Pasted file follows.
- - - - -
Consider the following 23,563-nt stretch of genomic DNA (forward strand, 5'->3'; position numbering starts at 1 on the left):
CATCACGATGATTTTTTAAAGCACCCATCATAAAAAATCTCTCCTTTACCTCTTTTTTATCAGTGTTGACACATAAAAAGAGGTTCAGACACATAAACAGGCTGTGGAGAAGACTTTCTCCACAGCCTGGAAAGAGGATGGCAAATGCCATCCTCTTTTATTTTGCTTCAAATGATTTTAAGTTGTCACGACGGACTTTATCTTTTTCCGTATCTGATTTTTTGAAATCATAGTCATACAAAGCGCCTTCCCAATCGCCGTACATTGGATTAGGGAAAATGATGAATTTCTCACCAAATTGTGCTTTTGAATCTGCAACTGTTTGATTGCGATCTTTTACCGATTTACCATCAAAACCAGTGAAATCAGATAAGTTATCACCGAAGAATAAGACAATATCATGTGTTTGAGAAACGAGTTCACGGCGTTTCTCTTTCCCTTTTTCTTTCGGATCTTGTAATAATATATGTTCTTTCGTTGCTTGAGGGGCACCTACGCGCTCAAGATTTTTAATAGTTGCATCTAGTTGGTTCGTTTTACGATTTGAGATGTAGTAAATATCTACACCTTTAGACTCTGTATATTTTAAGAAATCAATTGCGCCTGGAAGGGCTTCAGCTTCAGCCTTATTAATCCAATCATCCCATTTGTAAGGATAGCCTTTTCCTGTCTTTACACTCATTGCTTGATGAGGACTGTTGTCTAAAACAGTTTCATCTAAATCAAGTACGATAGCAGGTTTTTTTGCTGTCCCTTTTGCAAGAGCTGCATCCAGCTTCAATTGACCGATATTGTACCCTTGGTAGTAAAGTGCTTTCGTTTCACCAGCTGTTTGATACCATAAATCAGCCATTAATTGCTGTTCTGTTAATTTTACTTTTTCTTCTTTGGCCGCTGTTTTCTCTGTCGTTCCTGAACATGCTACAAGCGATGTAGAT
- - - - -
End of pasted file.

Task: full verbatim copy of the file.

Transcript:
Consider the following 23,563-nt stretch of genomic DNA (forward strand, 5'->3'; position numbering starts at 1 on the left):
CATCACGATGATTTTTTAAAGCACCCATCATAAAAAATCTCTCCTTTACCTCTTTTTTATCAGTGTTGACACATAAAAAGAGGTTCAGACACATAAACAGGCTGTGGAGAAGACTTTCTCCACAGCCTGGAAAGAGGATGGCAAATGCCATCCTCTTTTATTTTGCTTCAAATGATTTTAAGTTGTCACGACGGACTTTATCTTTTTCCGTATCTGATTTTTTGAAATCATAGTCATACAAAGCGCCTTCCCAATCGCCGTACATTGGATTAGGGAAAATGATGAATTTCTCACCAAATTGTGCTTTTGAATCTGCAACTGTTTGATTGCGATCTTTTACCGATTTACCATCAAAACCAGTGAAATCAGATAAGTTATCACCGAAGAATAAGACAATATCATGTGTTTGAGAAACGAGTTCACGGCGTTTCTCTTTCCCTTTTTCTTTCGGATCTTGTAATAATATATGTTCTTTCGTTGCTTGAGGGGCACCTACGCGCTCAAGATTTTTAATAGTTGCATCTAGTTGGTTCGTTTTACGATTTGAGATGTAGTAAATATCTACACCTTTAGACTCTGTATATTTTAAGAAATCAATTGCGCCTGGAAGGGCTTCAGCTTCAGCCTTATTAATCCAATCATCCCATTTGTAAGGATAGCCTTTTCCTGTCTTTACACTCATTGCTTGATGAGGACTGTTGTCTAAAACAGTTTCATCTAAATCAAGTACGATAGCAGGTTTTTTTGCTGTCCCTTTTGCAAGAGCTGCATCCAGCTTCAATTGACCGATATTGTACCCTTGGTAGTAAAGTGCTTTCGTTTCACCAGCTGTTTGATACCATAAATCAGCCATTAATTGCTGTTCTGTTAATTTTACTTTTTCTTCTTTGGCCGCTGTTTTCTCTGTCGTTCCTGAACATGCTACAAGCGATGTAGAT